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December 13, 2010

Berlin Patient Follow-Up 'Strongly Suggests' HIV Cure - by Tim Horn

AIDSmeds: "The “Berlin Patient”—a man living with HIV who underwent a transplant involving HIV-resistant stem cells in 2007 for the treatment of leukemia—has been classified as cured of his HIV, according to an update of the patient’s experience published online, ahead of print, on December 8 by the journal Blood. The man has remained off HIV treatment for three-and-a-half years with normal CD4 counts and no evidence of HIV replication.

"Though it was initially suspected that HIV archived in the man’s cells would begin proliferating once his immune system began to recover from pre- and post-transplantation treatment, this was not observed and the team monitoring the patient now conclude, 'our results strongly suggest that cure of HIV has been achieved in this patient.'"


Tom said...

The first fifteen patients, cured of their HIV infections by GcMAF supplementation, by the team of Dr. Nobuto Yamamoto, back in 2002, were followed for six-to-seven years to make sure their viral load didn't rebound and their CD4+ T cells didn't fall. These 15 ex-HIV+ patients are FAR MORE suggestive of a cure (in Young, Healthy, Recently HIV-infected Japanese patients) than a single individual undergoing extremely risky and extremely expensive bone marrow transplant with HIV-resistant donor-matched cells.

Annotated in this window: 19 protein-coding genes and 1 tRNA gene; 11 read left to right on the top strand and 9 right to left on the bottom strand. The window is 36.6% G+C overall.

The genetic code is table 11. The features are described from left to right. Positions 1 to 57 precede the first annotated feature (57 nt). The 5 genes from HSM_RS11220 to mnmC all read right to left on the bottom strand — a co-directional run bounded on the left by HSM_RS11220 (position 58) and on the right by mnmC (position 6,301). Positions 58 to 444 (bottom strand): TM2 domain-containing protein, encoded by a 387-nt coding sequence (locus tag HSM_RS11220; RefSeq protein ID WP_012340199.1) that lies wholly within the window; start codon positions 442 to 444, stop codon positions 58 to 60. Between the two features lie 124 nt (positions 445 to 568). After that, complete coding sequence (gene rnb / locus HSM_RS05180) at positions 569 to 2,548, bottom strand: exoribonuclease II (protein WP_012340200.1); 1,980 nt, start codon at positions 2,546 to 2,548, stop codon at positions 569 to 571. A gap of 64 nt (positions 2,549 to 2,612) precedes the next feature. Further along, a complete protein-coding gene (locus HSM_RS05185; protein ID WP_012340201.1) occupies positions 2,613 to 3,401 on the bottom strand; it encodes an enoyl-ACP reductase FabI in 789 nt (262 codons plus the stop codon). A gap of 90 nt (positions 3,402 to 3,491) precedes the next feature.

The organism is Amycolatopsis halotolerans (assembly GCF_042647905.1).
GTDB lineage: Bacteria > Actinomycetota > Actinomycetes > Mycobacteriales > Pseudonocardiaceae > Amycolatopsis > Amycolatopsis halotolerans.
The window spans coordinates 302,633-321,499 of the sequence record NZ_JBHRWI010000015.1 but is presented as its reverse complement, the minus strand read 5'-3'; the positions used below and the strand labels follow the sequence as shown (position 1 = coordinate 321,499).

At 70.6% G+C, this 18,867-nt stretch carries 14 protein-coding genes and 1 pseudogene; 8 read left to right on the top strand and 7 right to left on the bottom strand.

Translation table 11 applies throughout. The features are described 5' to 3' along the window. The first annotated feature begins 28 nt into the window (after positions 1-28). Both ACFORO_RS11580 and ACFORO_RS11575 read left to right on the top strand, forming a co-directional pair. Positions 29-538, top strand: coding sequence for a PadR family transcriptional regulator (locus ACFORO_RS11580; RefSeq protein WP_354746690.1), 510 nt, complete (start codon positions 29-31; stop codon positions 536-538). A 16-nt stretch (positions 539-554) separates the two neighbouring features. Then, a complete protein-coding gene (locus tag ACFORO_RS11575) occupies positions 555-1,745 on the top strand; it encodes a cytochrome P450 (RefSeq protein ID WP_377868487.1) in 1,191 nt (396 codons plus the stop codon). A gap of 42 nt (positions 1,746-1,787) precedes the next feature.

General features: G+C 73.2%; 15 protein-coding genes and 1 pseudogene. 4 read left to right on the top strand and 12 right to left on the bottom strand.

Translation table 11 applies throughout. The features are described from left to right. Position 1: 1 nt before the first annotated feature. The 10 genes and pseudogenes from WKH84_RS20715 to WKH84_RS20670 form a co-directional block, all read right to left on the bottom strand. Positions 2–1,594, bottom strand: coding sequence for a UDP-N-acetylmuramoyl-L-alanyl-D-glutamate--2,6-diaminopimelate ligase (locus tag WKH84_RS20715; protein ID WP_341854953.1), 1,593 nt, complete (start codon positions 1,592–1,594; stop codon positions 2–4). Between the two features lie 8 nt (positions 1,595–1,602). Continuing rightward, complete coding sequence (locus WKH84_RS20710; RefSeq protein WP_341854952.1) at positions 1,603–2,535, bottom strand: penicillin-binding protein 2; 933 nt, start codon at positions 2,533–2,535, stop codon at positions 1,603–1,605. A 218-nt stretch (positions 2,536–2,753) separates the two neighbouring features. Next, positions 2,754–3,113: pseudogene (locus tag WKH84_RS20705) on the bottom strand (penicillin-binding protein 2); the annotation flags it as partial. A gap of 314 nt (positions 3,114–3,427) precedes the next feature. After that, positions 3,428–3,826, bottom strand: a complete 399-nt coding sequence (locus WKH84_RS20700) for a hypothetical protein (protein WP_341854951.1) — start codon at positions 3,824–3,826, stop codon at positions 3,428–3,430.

We are still waiting for the full paper to be published on the follow-up study which is claimed to have cured an additional 24 patients with both natural GcMAF supplementation (from pooled human blood plasma) AND something referred to as "cloned" GcMAF; which is a truncated (shortened) form of GcMAF. The claims of the follow-up study were made public in an early 2009 FOCIS conference abstract.

So, we have the teams of Dr. Yamamoto publishing peer-reviewed data on 39 cures, with an natural (and synthetic) intervention of a known pathogenic mechanism, and we can't seem to get anyone to pay attention. And we have a single case of a cure with an extremely risky, extremely expensive and not-readily-available treatment (donor matched cells with two copies of the 32-base pair deletion in the CCR5 gene) hogging all the media attention.

Which cure represents more profits for the medical-pharma-industry?